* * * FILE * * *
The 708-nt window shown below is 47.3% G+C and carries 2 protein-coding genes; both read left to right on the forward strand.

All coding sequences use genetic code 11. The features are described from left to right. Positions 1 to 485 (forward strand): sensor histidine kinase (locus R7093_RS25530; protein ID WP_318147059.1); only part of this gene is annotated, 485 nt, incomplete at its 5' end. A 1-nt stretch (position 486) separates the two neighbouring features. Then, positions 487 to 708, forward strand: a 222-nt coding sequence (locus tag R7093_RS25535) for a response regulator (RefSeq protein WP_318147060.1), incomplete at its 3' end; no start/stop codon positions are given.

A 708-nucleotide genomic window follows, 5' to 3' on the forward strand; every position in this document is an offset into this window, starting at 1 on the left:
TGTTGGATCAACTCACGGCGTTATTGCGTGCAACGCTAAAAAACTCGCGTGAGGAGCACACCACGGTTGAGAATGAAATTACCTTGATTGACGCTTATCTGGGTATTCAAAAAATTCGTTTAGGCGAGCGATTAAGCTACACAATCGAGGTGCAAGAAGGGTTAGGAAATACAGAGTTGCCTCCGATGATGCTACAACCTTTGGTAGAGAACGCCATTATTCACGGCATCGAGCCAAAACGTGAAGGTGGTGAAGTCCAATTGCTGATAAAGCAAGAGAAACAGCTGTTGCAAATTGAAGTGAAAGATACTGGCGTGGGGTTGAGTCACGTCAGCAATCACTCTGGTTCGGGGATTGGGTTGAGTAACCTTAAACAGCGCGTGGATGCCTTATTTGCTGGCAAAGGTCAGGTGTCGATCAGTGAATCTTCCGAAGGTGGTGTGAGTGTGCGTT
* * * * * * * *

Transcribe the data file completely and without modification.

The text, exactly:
The 708-nt window shown below is 47.3% G+C and carries 2 protein-coding genes; both read left to right on the forward strand.

All coding sequences use genetic code 11. The features are described from left to right. Positions 1 to 485 (forward strand): sensor histidine kinase (locus R7093_RS25530; protein ID WP_318147059.1); only part of this gene is annotated, 485 nt, incomplete at its 5' end. A 1-nt stretch (position 486) separates the two neighbouring features. Then, positions 487 to 708, forward strand: a 222-nt coding sequence (locus tag R7093_RS25535) for a response regulator (RefSeq protein WP_318147060.1), incomplete at its 3' end; no start/stop codon positions are given.

A 708-nucleotide genomic window follows, 5' to 3' on the forward strand; every position in this document is an offset into this window, starting at 1 on the left:
TGTTGGATCAACTCACGGCGTTATTGCGTGCAACGCTAAAAAACTCGCGTGAGGAGCACACCACGGTTGAGAATGAAATTACCTTGATTGACGCTTATCTGGGTATTCAAAAAATTCGTTTAGGCGAGCGATTAAGCTACACAATCGAGGTGCAAGAAGGGTTAGGAAATACAGAGTTGCCTCCGATGATGCTACAACCTTTGGTAGAGAACGCCATTATTCACGGCATCGAGCCAAAACGTGAAGGTGGTGAAGTCCAATTGCTGATAAAGCAAGAGAAACAGCTGTTGCAAATTGAAGTGAAAGATACTGGCGTGGGGTTGAGTCACGTCAGCAATCACTCTGGTTCGGGGATTGGGTTGAGTAACCTTAAACAGCGCGTGGATGCCTTATTTGCTGGCAAAGGTCAGGTGTCGATCAGTGAATCTTCCGAAGGTGGTGTGAGTGTGCGTT